While acknowledging that “some observers have criticized the study for being self-serving – most respondents also noted that the young surgeons’ deficiencies resolved after additional training under their auspices —” Chen’s article reads largely as an attack on these new residency work hour rules.

Since I have written on the subject of these residency work hour rules with sleep specialists earlier this year in the Journal of Law, Medicine, and Ethics, it may be unsurprising that I take a somewhat different view.

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Standards of Care and Patient Advocacy in Religiously Affiliated Hospitals

By Nadia N. Sawicki

The New York Times reported today that the ACLU has filed a lawsuit against the United States Conference of Catholic Bishops on behalf of Tamesha Means, a patient at Mercy Health Partners in Michigan.  The suit alleges that Means suffered physical and emotional harm as a result of the Conference of Bishops’ ethical directives relating to pregnancy termination, which Mercy, as a Catholic health institution, is required to follow.

According to the ACLU press release and the Times article, when Means’ water broke 18 weeks into her pregnancy, she rushed to Mercy Health, the only hospital in her county.  According to medical experts, the fetus had “virtually no chance of surviving” and posed a significant risk to Means’ health.  Mercy physicians did not share this information with Means, and discharged her without informing her that terminating the pregnancy and extracting the fetus was the safest course of action from a medical perspective. Means returned to the hospital twice in the next two days, suffering from infection and extreme pain, but it wasn’t until she miscarried that the staff at Mercy attended to her medical needs.   An obstetrician at the University of Wisconsin Medical School quoted in the Times described Mercy’s treatment of Means’ condition as “basic neglect.”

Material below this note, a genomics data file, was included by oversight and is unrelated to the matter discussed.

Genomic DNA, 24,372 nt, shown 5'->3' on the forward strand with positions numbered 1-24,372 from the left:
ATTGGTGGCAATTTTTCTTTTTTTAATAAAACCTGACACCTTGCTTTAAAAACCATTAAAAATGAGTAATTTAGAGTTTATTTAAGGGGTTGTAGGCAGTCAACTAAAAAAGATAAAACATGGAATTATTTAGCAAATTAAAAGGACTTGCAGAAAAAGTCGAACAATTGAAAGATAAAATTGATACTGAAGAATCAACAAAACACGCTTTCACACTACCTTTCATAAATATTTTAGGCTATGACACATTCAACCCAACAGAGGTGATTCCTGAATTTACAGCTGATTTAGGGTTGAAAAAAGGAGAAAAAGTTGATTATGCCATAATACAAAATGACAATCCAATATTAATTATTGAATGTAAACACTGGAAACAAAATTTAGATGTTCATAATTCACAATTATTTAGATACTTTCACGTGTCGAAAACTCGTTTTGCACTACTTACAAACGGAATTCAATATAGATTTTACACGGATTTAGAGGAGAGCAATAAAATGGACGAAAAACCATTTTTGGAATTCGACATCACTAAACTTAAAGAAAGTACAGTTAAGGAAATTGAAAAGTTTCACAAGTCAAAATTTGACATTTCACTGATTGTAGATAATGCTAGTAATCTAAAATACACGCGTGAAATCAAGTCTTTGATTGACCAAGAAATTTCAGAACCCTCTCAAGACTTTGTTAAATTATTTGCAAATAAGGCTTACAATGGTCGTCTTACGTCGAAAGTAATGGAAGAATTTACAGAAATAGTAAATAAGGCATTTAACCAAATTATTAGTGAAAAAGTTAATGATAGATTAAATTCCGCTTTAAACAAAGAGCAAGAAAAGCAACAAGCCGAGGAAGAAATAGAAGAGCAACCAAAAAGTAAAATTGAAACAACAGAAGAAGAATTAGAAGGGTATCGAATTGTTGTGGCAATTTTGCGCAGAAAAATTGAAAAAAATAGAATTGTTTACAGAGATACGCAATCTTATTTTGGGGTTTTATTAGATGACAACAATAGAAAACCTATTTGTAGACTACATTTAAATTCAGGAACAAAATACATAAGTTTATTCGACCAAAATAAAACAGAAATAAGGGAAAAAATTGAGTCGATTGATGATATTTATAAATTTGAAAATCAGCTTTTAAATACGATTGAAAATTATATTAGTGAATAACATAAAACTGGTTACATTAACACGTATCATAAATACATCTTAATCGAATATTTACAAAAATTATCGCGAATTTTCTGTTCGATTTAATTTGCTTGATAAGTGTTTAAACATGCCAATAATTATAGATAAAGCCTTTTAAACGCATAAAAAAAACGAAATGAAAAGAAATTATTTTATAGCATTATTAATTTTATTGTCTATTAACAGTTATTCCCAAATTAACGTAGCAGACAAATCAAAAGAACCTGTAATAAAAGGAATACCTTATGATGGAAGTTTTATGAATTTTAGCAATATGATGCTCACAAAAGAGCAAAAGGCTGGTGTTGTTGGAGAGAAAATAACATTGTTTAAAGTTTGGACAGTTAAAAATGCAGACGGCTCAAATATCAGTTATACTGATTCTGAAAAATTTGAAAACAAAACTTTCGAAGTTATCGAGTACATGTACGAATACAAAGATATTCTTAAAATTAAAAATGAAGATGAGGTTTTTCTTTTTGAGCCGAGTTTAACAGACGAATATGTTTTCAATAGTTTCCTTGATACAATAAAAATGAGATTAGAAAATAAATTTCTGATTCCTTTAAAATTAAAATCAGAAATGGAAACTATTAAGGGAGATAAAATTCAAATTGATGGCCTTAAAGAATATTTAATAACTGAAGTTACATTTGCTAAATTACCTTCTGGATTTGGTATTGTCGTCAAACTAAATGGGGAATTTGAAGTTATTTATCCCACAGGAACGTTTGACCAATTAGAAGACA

Rather than suing Mercy Health Partners, Means and the ACLU are suing the Conference of Bishops.  They argue that by directing Catholic hospitals to avoid terminating pregnancies or providing referrals (even when a woman’s health is at risk), the Conference of Bishops is ultimately responsible for the harms suffered by Means and other women in her position.  According to Louise Melling, deputy director of the ACLU, “This isn’t about religious freedom, it’s about medical care.”

There are a host of legal, ethical, and religious issues associated with the Tamesha Means case.  But in this post, I’d like to focus on only one - the division of legal responsibility between health care providers and third parties when it comes to patient advocacy and quality of care. Continue reading